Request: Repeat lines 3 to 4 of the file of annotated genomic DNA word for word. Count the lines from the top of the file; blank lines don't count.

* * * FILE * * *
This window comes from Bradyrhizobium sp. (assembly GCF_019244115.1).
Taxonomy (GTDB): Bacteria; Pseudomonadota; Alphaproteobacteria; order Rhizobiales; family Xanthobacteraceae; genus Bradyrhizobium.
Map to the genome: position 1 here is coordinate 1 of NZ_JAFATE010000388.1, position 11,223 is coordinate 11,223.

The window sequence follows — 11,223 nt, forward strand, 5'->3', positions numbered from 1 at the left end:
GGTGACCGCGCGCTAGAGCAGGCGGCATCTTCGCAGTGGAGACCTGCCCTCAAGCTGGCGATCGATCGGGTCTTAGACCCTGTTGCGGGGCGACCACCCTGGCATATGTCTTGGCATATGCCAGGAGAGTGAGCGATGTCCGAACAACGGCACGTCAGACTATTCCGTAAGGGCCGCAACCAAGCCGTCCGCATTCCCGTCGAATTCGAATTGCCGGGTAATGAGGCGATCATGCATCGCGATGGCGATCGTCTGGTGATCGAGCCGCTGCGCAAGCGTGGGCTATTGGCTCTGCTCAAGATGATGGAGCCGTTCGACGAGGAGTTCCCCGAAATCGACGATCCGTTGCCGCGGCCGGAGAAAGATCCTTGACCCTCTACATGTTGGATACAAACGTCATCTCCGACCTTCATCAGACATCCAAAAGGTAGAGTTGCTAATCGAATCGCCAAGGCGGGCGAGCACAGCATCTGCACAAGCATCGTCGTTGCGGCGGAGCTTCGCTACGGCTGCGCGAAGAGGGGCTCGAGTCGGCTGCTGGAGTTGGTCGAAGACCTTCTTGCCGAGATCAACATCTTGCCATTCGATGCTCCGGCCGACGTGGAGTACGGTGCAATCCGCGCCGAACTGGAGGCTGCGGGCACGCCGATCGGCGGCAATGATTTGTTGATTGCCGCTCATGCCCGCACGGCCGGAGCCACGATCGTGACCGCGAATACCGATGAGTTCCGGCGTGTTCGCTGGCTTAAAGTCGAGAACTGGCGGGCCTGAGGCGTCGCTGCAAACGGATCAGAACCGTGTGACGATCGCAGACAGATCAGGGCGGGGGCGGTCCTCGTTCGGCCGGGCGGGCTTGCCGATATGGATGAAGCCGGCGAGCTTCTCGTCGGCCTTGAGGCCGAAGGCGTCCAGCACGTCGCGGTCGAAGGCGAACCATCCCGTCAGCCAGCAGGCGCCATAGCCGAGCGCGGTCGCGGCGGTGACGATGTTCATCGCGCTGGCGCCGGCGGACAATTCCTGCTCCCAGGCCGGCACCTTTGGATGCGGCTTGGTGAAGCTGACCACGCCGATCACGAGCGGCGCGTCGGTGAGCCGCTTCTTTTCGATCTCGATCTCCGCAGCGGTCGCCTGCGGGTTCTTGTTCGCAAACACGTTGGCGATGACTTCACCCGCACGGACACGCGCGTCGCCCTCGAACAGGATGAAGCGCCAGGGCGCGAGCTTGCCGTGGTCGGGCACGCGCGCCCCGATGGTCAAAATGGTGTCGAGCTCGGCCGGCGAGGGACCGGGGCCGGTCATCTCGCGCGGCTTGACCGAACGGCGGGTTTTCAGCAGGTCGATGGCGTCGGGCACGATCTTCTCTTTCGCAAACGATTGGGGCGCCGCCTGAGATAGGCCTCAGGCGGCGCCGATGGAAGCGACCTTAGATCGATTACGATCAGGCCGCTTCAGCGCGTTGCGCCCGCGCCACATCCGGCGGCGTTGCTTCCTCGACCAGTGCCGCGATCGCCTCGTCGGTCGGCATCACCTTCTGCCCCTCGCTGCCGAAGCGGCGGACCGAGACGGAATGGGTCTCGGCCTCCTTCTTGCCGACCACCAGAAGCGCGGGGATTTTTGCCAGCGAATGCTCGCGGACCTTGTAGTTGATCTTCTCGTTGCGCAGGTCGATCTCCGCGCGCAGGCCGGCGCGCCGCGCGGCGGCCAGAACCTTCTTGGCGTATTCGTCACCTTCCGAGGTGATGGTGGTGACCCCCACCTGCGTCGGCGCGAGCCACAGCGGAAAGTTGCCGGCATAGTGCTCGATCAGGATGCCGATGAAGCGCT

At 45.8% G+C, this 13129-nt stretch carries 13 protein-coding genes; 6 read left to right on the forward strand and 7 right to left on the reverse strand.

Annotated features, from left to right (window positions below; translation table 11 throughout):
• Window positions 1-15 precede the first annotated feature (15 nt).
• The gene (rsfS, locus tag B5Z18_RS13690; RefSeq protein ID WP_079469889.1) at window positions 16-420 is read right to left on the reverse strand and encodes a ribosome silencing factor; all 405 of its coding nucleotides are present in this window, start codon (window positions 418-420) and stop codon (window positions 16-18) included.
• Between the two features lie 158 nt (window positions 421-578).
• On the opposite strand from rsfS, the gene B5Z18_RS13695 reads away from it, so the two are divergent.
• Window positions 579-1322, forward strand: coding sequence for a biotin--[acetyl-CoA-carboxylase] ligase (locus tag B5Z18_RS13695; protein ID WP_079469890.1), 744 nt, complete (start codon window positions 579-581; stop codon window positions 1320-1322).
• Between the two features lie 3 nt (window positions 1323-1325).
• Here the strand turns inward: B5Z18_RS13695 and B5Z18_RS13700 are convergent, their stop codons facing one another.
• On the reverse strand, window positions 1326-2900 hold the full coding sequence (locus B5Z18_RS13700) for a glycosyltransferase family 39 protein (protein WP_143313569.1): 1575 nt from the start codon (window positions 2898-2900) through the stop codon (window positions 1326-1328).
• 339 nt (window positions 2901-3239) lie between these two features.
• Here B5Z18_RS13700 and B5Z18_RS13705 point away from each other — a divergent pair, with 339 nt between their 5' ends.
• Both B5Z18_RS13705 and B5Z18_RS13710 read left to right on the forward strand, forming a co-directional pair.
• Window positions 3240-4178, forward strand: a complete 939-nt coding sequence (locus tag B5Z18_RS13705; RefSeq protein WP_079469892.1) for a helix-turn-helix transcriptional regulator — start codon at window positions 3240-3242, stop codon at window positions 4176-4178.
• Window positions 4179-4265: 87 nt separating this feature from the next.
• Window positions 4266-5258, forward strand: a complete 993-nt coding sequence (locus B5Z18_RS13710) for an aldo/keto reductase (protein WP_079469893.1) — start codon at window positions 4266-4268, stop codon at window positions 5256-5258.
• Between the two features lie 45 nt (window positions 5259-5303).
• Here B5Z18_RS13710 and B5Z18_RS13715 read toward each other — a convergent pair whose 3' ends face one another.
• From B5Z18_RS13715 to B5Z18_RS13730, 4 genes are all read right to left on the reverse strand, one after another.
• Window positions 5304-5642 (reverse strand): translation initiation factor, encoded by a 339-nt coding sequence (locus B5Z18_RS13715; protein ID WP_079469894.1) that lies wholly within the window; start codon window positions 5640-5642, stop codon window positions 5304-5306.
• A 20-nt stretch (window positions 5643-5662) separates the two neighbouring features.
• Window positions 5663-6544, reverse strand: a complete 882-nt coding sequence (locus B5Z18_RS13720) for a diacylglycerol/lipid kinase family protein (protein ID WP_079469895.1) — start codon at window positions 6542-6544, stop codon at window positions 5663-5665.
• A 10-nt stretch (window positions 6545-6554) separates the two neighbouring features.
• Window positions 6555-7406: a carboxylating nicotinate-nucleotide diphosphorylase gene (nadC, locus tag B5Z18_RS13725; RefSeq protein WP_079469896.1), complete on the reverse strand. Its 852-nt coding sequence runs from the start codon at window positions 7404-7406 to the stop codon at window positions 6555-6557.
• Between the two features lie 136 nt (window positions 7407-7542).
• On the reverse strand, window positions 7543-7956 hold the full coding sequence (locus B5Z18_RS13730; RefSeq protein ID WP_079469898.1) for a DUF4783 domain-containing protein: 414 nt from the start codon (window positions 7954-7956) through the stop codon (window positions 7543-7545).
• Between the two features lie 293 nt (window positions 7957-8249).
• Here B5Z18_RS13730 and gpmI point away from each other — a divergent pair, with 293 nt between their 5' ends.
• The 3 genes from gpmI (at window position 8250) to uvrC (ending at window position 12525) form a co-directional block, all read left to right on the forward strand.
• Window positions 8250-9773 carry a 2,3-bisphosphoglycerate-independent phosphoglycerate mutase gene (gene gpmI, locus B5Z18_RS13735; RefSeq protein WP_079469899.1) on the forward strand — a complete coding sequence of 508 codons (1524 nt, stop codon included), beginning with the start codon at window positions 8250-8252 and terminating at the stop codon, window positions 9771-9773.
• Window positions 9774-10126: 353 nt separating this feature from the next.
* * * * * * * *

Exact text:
Map to the genome: position 1 here is coordinate 1 of NZ_JAFATE010000388.1, position 11,223 is coordinate 11,223.

The window sequence follows — 11,223 nt, forward strand, 5'->3', positions numbered from 1 at the left end: